One of the last live theatre experiences I was fortunate to have, before the Pacific Northwest self-quarantine process was implemented, was Dominique Morisseau’s Pipeline (2017), staged at Portland Playhouse. Not only was the play itself engaging, powerful, and a vital piece of storytelling for our time – but the poem that is interwoven throughout the script also affected me viscerally; that poem is We Real Cool (1959), by Gwendolyn Brooks.
Spring's greetings, my fellow opinionated people!
This past holiday season, my job as a professional actor took me to the picturesque Sun Valley, Idaho. I was to appear in a stage play, a production of the recently published holiday hit, Miss Bennett: Christmas at Pemberley. You know, the old Austen-ian story of high-class British folks running around a mansion - being in love, falling in love, and fighting off love. Feminist-forward, family-friendly fare. A perfect holiday story for this small, yet affluent mountain town. Though the process of building and performing this play was a fun one, it forced me to travel many hours from my home - away from my family, my people, my comforts. Additionally: on a "snow day" I couldn't travel more than a half-mile from my lodging, it was 12 degrees or below most nights, and I was housed in the childhood home of the famous(ly antisemitic) poet, Ezra Pound, which is currently inhabited by at least one ghost (who visited me my third night there, glowing and screaming at me at the foot of the bed, like a menacing and luminescent banshee). All these factors combined made for a bittersweet gumbo of isolation and cabin fever at times. Drinking to calm the nerves was a must most nights, if I'm being real honest.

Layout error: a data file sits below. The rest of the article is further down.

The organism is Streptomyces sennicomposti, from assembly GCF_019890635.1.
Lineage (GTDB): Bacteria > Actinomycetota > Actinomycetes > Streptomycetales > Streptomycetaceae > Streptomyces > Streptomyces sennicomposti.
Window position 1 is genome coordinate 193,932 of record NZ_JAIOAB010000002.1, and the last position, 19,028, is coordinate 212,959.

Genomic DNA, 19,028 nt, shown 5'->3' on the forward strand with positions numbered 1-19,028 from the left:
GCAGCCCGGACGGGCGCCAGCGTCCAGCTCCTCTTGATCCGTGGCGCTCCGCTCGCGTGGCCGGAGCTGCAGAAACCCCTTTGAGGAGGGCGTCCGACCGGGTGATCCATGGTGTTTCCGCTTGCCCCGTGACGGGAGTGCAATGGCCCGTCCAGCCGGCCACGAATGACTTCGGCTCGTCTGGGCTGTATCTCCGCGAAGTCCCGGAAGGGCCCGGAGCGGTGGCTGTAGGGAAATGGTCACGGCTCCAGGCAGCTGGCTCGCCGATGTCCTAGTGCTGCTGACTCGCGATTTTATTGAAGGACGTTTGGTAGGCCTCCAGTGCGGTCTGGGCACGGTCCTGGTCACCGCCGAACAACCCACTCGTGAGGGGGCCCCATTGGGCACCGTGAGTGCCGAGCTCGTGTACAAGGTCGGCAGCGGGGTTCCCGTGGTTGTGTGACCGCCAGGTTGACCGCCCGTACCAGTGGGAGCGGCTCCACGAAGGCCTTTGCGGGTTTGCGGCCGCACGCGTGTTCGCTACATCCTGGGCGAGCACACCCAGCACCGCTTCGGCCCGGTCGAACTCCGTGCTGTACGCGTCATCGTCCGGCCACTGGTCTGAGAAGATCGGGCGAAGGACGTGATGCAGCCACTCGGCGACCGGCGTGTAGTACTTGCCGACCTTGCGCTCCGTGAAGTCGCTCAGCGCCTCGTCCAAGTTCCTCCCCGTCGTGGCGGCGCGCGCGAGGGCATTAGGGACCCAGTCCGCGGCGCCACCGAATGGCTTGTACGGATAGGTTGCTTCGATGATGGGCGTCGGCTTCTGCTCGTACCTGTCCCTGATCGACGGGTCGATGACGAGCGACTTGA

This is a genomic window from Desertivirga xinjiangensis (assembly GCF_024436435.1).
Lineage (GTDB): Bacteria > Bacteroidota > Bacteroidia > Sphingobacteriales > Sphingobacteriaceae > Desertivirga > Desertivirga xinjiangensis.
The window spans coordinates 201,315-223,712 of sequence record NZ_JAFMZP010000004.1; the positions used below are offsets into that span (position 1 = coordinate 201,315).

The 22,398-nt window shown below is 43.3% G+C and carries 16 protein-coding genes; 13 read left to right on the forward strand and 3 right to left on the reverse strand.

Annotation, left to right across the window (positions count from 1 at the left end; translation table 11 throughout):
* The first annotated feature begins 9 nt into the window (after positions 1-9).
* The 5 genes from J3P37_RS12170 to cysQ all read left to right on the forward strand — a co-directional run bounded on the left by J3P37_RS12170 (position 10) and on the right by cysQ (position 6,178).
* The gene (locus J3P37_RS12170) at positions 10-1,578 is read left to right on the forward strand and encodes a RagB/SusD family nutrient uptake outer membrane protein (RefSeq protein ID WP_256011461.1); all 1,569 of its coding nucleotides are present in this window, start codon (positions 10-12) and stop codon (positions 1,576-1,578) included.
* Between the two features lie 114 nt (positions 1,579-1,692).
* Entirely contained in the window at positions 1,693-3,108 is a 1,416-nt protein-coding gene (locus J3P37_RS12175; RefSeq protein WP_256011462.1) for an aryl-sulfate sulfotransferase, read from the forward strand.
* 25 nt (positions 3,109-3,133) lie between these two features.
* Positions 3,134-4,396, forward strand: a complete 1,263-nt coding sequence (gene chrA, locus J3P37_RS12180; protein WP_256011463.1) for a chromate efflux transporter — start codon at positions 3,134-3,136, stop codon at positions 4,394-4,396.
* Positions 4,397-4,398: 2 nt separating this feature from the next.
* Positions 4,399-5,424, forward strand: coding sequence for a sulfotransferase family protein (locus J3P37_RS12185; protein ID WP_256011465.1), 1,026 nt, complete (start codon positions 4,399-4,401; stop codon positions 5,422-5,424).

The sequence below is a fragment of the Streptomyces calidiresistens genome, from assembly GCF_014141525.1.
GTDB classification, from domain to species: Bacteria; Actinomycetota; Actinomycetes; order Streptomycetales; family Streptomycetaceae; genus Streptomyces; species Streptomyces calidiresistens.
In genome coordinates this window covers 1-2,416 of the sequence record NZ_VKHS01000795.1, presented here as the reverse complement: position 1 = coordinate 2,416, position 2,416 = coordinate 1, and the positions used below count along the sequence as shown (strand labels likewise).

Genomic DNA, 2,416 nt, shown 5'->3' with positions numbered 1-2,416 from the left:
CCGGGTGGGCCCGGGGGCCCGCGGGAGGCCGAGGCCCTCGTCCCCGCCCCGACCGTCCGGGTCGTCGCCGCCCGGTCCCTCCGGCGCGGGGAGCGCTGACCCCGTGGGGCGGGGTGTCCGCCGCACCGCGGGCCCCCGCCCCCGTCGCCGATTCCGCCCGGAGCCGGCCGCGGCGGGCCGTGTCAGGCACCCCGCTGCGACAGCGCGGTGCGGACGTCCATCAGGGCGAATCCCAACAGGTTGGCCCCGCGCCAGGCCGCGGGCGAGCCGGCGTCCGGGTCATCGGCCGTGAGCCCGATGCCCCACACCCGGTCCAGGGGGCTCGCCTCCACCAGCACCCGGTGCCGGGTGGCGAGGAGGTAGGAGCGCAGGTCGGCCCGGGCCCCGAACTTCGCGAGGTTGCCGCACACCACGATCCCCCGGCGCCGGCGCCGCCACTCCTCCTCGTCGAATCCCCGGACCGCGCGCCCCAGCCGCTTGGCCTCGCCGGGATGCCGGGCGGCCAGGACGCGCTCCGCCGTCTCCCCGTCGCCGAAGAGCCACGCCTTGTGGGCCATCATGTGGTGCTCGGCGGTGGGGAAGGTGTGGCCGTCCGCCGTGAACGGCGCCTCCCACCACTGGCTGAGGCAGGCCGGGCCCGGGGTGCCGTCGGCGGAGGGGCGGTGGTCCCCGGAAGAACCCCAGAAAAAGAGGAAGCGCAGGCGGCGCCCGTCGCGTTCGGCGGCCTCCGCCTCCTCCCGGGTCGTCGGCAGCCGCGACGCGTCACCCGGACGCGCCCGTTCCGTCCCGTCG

COMMUNITY. What does that word mean to You, individually? Ask yourself...
Further musings on my 2nd viewing of BLACKkKLANSMAN: